Challenge have made a valiant effort with their new handmade Limus mud tire, but the burning question is: can it beat the best European tubulars? When it comes to pure performance, no. But taking other factors into account, it’s a decent alternative.
It’s not as quick – at the uber-muddy round 3 of the Exergy USGP of Cyclo-cross in Fort Collins, Colorado we were roughly 10 seconds slower per nine-minute lap on the Challenge tires than on our benchmark Dugast Rhinos with their super-supple cotton casings.
However, while at the top level of the sport that sort of advantage can mean UCI points, victories and team contracts, for the layman it comes at a significant cost. The Limus tires are cheaper, at a suggested US$200 a pair, don’t require additional sealing to their sidewalls (avoiding further expense), and their poly-blend casings are less susceptible to rot.
The limus is an aggressive tire with lots of grip: Matt Pacocha/BikeRadar
The size of the knobs, and durometer of the rubber, keep the Limus from being too squirmy on hardpack and pavement
Overall, Challenge have done plenty right with the 300tpi Limus and they’ve come out with a solid tire. While the tread looks extremely aggressive, its wide, slightly chamfered knobs (ie. the base is wider than the tip) actually have less bite in mud than the narrower, straight-sided knobs used by some of Challenge’s competitors.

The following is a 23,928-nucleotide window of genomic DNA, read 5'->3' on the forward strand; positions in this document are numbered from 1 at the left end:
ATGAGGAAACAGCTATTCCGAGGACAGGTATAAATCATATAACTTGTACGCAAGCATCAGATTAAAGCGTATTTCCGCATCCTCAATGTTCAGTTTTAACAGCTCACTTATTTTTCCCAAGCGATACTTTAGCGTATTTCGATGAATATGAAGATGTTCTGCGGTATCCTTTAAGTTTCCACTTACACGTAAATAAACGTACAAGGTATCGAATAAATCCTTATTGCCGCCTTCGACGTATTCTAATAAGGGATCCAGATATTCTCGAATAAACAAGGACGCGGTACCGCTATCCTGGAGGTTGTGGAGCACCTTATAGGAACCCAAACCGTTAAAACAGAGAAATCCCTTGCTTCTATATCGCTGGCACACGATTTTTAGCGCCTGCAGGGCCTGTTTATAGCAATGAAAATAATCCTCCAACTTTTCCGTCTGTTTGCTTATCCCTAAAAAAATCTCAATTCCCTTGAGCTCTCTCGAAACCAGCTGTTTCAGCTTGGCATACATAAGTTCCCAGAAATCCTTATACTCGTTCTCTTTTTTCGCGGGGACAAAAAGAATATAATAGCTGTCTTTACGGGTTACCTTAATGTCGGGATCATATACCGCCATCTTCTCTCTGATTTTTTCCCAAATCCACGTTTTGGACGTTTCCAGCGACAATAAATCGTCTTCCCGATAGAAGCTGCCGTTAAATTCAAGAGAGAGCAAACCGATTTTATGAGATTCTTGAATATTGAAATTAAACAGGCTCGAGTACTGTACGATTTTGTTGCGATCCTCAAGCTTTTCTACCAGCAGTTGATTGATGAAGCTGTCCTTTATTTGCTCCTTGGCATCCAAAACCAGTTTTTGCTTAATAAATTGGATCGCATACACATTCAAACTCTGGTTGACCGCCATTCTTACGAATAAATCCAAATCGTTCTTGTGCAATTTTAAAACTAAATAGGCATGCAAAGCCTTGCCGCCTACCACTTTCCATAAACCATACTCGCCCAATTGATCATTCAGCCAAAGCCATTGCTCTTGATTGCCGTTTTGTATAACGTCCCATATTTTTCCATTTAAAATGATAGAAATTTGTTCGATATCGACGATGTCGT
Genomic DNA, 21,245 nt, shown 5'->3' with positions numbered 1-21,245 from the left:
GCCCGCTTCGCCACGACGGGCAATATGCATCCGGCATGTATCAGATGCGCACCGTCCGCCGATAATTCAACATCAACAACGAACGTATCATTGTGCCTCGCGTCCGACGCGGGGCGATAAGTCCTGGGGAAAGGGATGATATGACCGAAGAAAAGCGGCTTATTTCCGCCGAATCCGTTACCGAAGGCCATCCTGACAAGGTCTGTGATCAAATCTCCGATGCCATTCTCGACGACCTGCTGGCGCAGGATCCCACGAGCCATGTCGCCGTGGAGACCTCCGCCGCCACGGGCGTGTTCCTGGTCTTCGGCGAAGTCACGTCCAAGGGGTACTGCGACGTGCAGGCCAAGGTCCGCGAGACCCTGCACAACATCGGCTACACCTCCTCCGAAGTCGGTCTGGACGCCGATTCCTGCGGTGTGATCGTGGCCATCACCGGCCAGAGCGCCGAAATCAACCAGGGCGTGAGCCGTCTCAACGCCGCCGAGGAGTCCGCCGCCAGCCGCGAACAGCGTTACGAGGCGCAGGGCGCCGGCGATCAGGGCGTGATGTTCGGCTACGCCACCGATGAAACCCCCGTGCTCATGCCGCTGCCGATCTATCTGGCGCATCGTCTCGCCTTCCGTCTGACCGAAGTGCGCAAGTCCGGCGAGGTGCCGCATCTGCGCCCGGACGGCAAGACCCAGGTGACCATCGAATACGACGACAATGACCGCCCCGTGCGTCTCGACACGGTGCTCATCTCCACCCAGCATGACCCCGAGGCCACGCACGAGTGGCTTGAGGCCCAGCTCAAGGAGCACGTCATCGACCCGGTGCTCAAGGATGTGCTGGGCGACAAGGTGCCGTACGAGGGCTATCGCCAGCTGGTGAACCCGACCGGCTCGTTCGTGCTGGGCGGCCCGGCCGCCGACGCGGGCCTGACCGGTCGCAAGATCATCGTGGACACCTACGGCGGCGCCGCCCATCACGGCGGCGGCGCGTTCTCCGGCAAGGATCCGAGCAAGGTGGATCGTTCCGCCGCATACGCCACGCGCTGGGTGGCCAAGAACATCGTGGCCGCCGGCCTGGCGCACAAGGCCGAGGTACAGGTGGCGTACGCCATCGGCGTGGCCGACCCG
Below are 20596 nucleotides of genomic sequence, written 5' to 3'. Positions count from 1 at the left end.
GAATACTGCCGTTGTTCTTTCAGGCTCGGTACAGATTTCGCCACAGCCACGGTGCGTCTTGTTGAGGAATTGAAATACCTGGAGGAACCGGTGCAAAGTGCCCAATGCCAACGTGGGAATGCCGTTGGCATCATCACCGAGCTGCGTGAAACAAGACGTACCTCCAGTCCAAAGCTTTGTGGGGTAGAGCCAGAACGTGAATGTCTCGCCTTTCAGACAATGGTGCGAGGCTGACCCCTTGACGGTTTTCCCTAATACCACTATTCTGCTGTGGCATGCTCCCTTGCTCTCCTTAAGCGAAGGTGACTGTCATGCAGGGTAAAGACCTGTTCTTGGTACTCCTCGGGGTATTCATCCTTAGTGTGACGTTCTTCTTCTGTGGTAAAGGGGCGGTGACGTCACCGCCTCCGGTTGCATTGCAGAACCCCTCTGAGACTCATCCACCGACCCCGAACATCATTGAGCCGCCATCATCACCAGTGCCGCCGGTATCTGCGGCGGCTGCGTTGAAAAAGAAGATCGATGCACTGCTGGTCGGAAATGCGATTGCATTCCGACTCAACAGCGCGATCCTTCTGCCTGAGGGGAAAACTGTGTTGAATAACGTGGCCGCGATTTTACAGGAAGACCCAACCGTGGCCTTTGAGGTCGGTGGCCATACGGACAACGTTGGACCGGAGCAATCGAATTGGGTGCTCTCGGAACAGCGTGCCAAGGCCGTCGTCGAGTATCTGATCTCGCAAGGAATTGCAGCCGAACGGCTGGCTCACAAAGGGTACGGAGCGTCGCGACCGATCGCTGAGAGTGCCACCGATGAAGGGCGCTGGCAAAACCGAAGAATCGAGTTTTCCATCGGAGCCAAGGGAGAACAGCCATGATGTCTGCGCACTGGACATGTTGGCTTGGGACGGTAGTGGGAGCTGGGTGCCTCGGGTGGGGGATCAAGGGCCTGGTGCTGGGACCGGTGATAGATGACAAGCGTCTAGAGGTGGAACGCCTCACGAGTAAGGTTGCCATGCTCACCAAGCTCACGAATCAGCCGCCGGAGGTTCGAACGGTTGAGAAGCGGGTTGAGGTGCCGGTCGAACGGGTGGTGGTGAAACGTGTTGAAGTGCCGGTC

What the Limus loses in terms of no-holds-barred mud performance, however, it gains in terms of reduced squirm on hard surfaces and pavement, making it much more versatile and capable of dry condition use. The large knobs do give it a fairly rough, slow-feeling ride and a little bit of buzz on the road, though, so we’d reserve it for courses needing a really aggressive, almost mountain-bike-like tire.
The big knobs also leave it feeling slightly sluggish: Matt Pacocha/BikeRadar
The big knobs leave the Limus feeling slightly sluggish
Contributing to this rough ride is the synthetic casing, which isn’t nearly as supple as the best cotton casings, both in terms of cushiness for comfort and the ability to conform to and grip the ground – the ultimate performance attribute for a cyclo-cross tire. The amount of rubber used in the tread adds to the stiff feel and helps explain the tire’s weight – our samples were 413g and 452g.
Even at very low pressures – 22psi in the front and 24psi in the rear – the Limus resisted folding out from under our wheels; the extra-wide Zipp 303 tubular rims they were glued to undoubtably played a part in this. The tires easily passed the UCI’s go-no-go test for tire width, measuring just shy of 32mm with our calipers.
The Limus is cold vulcanized – ie. hand glued – and uses a latex tube made in-house. Challenge have struggled with quality control over the years but our tires came well put together, with good attention to detail in terms of straightness and good glue adhesion for both the tread and base tape. Even after a solid ‘mudder’ with ample power washing they’ve yet to show any signs of degradation.
The construction of our test tires was very good: Matt Pacocha/BikeRadar
The construction of our test tires was very good